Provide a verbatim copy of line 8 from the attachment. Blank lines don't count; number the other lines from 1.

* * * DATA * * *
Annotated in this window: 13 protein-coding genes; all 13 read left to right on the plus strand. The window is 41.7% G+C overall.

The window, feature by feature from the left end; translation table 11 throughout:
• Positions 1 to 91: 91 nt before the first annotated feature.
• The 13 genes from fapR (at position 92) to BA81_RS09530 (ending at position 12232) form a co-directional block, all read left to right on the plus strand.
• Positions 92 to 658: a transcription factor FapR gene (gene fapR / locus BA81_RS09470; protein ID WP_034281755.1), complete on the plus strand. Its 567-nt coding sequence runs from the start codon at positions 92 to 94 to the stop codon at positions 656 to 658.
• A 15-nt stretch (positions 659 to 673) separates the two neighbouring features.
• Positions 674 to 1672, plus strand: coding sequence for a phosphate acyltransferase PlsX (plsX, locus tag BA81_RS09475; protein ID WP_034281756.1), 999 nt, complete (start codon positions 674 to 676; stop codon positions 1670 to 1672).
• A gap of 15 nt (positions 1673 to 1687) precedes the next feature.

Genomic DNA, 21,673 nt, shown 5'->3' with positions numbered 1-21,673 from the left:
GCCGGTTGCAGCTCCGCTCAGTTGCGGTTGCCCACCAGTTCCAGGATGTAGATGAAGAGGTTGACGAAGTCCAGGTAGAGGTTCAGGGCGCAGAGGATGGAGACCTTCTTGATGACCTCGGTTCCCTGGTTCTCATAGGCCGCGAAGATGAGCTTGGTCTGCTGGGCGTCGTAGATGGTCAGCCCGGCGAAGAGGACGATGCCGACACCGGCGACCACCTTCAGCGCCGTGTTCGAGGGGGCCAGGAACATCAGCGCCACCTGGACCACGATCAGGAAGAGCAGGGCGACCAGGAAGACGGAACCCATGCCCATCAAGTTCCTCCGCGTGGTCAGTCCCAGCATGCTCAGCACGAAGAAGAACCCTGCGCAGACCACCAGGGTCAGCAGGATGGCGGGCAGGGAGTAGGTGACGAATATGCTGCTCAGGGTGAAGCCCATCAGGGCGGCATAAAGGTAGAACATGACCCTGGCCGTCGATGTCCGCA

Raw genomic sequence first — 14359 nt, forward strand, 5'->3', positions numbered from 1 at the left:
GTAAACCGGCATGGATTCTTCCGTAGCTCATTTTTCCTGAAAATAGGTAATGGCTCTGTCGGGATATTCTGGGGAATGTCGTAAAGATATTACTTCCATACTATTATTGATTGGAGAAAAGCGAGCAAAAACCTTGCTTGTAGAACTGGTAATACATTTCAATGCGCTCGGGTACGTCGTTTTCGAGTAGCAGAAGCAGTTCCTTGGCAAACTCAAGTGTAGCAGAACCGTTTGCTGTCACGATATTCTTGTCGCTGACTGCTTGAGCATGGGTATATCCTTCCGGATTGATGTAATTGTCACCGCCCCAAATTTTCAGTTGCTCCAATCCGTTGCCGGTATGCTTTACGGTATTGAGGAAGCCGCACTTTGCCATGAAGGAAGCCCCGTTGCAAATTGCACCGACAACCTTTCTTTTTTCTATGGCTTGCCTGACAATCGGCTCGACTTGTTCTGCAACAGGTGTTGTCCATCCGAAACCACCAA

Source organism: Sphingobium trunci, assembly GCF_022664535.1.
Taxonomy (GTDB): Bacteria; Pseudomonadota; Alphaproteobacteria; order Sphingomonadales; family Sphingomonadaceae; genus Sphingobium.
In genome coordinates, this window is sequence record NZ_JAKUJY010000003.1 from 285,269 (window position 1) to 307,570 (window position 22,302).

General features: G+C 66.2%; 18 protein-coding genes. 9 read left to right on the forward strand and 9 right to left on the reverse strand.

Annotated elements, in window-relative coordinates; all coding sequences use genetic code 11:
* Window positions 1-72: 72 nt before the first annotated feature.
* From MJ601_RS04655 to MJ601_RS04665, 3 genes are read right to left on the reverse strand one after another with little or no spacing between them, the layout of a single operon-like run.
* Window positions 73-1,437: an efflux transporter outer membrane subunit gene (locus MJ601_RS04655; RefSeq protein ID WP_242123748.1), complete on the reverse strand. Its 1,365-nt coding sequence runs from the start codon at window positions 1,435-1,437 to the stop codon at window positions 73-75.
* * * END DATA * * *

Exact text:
• A gap of 15 nt (positions 1673 to 1687) precedes the next feature.